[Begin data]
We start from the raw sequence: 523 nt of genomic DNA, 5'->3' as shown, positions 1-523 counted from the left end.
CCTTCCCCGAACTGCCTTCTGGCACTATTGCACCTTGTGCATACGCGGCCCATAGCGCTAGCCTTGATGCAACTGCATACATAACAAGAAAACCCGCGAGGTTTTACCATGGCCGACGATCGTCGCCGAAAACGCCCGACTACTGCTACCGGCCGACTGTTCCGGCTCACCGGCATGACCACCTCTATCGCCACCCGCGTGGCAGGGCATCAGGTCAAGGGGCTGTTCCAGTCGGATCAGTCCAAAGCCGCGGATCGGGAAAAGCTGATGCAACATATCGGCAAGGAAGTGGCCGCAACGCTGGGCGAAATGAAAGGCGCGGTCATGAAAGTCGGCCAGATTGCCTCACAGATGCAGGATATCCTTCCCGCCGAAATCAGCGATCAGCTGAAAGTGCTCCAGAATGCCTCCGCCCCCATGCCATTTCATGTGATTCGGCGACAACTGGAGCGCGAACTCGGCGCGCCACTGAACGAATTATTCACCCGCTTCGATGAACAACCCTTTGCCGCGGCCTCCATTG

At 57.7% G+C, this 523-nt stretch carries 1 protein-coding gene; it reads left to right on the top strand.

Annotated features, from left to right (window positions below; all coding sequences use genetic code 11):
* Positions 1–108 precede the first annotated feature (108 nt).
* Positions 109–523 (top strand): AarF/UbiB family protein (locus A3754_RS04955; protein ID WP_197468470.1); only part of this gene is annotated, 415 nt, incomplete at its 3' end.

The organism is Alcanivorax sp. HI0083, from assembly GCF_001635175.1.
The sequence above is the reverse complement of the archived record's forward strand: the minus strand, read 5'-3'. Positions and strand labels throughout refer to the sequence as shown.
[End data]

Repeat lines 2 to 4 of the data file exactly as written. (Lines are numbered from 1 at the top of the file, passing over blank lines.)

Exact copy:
CCTTCCCCGAACTGCCTTCTGGCACTATTGCACCTTGTGCATACGCGGCCCATAGCGCTAGCCTTGATGCAACTGCATACATAACAAGAAAACCCGCGAGGTTTTACCATGGCCGACGATCGTCGCCGAAAACGCCCGACTACTGCTACCGGCCGACTGTTCCGGCTCACCGGCATGACCACCTCTATCGCCACCCGCGTGGCAGGGCATCAGGTCAAGGGGCTGTTCCAGTCGGATCAGTCCAAAGCCGCGGATCGGGAAAAGCTGATGCAACATATCGGCAAGGAAGTGGCCGCAACGCTGGGCGAAATGAAAGGCGCGGTCATGAAAGTCGGCCAGATTGCCTCACAGATGCAGGATATCCTTCCCGCCGAAATCAGCGATCAGCTGAAAGTGCTCCAGAATGCCTCCGCCCCCATGCCATTTCATGTGATTCGGCGACAACTGGAGCGCGAACTCGGCGCGCCACTGAACGAATTATTCACCCGCTTCGATGAACAACCCTTTGCCGCGGCCTCCATTG

At 57.7% G+C, this 523-nt stretch carries 1 protein-coding gene; it reads left to right on the top strand.

Annotated features, from left to right (window positions below; all coding sequences use genetic code 11):